from The American Heritage® Dictionary of the English Language, 4th Edition
- n. Anatomy The shaft of a long bone.
from Wiktionary, Creative Commons Attribution/Share-Alike License
- n. The central shaft of any long bone
from the GNU version of the Collaborative International Dictionary of English
- n. An abnormal prolongation of the axis of inflorescence.
- n. The shaft, or main part, of a bone, which is first ossified.
from The Century Dictionary and Cyclopedia
- n. In botany, an abnormal elongation of the axis of a flower or of an inflorescence; a form of prolification.
- n. In anatomy, the continuity of a bone between its two ends; the shaft of a long bone, as distinguished from its epiphyses or apophyses.
from WordNet 3.0 Copyright 2006 by Princeton University. All rights reserved.
- n. the main (mid) section of a long bone
I do not think that wrenches of the knee-joint in the act of falling can be suggested as an explanation of the frequency of effusions into that articulation, since the fractures of the femur were not always received while the erect position was maintained, and effusion was most marked when the diaphysis was the part affected, the latter point illustrating the greater resistance offered by compact bone.
The ulnae possess a lateral groove along the dorso-lateral surface of the diaphysis, which is lacking in NMVP 186076 and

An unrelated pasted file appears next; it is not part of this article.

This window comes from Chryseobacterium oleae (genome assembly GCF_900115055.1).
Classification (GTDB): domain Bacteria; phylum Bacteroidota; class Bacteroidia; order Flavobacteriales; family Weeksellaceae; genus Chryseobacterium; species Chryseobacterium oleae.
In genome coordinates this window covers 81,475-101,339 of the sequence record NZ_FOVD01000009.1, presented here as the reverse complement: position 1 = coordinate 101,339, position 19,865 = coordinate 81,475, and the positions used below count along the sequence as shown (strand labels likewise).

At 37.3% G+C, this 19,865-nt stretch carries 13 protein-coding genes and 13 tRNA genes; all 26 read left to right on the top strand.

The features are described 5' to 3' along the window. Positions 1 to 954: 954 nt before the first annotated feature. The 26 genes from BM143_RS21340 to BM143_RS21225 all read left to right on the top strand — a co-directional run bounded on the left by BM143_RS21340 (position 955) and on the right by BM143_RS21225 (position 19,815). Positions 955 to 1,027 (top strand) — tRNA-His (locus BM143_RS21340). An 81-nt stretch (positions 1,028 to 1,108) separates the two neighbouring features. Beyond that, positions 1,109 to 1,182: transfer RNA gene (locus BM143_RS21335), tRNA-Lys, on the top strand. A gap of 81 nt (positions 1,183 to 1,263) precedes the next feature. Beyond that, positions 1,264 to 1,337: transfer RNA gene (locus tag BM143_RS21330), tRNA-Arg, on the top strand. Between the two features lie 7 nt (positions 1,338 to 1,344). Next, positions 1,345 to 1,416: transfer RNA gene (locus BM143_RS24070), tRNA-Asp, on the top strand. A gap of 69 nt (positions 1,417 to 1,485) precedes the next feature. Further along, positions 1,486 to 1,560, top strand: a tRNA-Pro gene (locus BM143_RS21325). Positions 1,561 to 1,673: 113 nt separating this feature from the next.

A typical long bone has a diaphysis or shaft and two epiphyses or ends.
These are connected together at the foot, and form a common epiphysis, but they are not united together along the line of the leg; and at the thigh they are united together and form an epiphysis, and this epiphysis has a diaphysis; but the other bone in a line with the little toe is a little longer.
But the visual accompanying this text is seems to show the division between the shaft (diaphysis) and end (epiphysis) of the bone.
For the fish has a diaphysis or cloven growth under the belly and abdomen (like the blind snakes), and, after it has spawned by the splitting of this diaphysis, the sides of the split grow together again.
Showing shortening of bone, owing to a lateral approximation of the diaphysis because of muscular contraction.
-- According to Cadiot and Almy,  "regardless of the location of femoral fractures, the subject is usually intensely lame, the animal frequently walking on three legs -- fractures of the diaphysis are characterized by an abnormal mobility."
Fragilitas of the bone probably exists in many cases when fracture of its diaphysis occurs.
Contraction of muscles also tends to exert traction upon a bone so fractured, resulting in a lateral approximation of the diaphysis and thus preventing union because the broken surfaces are not in proper contact.